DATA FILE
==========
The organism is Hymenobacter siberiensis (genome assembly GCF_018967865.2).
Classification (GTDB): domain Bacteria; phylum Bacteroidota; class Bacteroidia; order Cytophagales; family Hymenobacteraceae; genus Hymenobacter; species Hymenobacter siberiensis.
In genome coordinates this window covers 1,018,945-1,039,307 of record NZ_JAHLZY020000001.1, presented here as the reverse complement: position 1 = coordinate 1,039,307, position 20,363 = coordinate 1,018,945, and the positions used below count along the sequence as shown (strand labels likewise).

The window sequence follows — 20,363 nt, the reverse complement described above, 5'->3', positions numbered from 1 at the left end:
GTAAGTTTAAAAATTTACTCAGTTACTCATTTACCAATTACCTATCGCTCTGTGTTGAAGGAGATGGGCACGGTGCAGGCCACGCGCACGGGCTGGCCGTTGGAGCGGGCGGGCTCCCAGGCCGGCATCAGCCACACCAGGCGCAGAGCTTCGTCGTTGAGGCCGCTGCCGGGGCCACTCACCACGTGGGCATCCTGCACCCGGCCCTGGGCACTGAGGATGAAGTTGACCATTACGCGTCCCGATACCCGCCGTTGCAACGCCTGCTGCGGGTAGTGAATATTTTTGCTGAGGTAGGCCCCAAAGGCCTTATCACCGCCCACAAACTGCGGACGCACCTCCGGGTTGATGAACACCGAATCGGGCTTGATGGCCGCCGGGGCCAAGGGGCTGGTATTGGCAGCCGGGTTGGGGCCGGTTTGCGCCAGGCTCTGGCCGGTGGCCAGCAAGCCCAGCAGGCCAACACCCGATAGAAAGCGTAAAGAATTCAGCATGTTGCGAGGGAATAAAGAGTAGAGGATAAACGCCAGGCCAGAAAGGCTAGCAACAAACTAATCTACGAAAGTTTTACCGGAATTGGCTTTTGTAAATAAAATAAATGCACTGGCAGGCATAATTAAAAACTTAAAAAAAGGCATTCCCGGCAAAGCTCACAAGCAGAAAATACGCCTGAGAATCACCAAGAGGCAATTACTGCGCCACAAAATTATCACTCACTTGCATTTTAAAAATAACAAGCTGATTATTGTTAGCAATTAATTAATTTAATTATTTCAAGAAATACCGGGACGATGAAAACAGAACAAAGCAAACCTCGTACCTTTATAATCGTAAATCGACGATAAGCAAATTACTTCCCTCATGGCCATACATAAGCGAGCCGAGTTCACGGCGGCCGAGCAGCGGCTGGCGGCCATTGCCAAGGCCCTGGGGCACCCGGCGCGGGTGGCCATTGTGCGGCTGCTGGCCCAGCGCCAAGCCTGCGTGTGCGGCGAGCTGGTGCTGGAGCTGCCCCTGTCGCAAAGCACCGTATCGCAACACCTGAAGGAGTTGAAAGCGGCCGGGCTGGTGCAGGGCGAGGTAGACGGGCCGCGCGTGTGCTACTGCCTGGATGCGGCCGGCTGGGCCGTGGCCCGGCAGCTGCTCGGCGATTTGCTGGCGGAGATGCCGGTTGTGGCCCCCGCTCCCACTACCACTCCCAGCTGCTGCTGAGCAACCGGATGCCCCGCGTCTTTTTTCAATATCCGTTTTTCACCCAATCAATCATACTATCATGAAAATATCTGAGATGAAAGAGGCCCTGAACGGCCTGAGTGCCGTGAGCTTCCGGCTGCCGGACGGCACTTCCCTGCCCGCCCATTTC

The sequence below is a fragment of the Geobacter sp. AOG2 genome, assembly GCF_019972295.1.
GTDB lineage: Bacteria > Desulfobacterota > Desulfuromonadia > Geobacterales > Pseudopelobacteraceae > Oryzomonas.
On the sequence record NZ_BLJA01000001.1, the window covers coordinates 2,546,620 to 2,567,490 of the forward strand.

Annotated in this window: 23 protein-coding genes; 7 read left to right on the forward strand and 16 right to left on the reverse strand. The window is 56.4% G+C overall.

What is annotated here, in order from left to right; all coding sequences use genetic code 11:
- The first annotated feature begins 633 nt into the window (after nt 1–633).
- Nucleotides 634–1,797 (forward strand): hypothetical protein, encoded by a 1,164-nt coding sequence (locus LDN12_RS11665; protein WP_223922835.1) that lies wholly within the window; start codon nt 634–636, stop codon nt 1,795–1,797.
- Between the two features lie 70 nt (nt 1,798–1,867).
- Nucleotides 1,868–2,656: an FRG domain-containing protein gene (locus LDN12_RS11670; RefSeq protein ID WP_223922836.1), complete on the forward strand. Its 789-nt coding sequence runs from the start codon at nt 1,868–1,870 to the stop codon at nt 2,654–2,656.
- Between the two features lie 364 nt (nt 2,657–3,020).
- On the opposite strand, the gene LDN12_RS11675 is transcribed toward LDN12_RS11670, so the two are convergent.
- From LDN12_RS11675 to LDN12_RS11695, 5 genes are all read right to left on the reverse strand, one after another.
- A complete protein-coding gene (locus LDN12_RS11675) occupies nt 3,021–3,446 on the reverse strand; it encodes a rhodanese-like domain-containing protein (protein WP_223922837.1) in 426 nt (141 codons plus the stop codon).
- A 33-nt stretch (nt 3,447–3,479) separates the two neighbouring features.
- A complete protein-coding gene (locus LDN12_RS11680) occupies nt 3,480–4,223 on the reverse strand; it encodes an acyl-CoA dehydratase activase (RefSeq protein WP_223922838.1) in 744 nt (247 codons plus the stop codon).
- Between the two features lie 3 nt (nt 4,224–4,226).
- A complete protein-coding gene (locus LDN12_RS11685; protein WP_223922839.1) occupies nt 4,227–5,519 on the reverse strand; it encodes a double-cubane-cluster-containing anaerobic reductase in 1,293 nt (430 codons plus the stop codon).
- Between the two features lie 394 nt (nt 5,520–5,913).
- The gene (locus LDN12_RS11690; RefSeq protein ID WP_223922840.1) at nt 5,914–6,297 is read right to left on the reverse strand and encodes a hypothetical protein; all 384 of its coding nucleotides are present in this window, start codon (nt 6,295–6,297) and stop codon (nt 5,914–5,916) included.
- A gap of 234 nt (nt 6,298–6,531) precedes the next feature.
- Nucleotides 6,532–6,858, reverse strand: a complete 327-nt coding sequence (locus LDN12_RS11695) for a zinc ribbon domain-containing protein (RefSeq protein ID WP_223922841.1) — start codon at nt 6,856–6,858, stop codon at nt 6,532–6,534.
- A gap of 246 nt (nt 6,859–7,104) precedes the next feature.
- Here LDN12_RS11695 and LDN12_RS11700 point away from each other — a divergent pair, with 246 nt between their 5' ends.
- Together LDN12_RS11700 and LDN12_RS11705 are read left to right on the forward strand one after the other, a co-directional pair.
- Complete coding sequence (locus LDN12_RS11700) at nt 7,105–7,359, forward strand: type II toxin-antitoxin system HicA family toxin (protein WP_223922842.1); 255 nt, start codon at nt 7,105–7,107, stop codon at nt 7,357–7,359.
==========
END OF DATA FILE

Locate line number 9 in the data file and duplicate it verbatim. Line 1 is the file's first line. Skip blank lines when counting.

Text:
Annotated in this window: 23 protein-coding genes; 7 read left to right on the forward strand and 16 right to left on the reverse strand. The window is 56.4% G+C overall.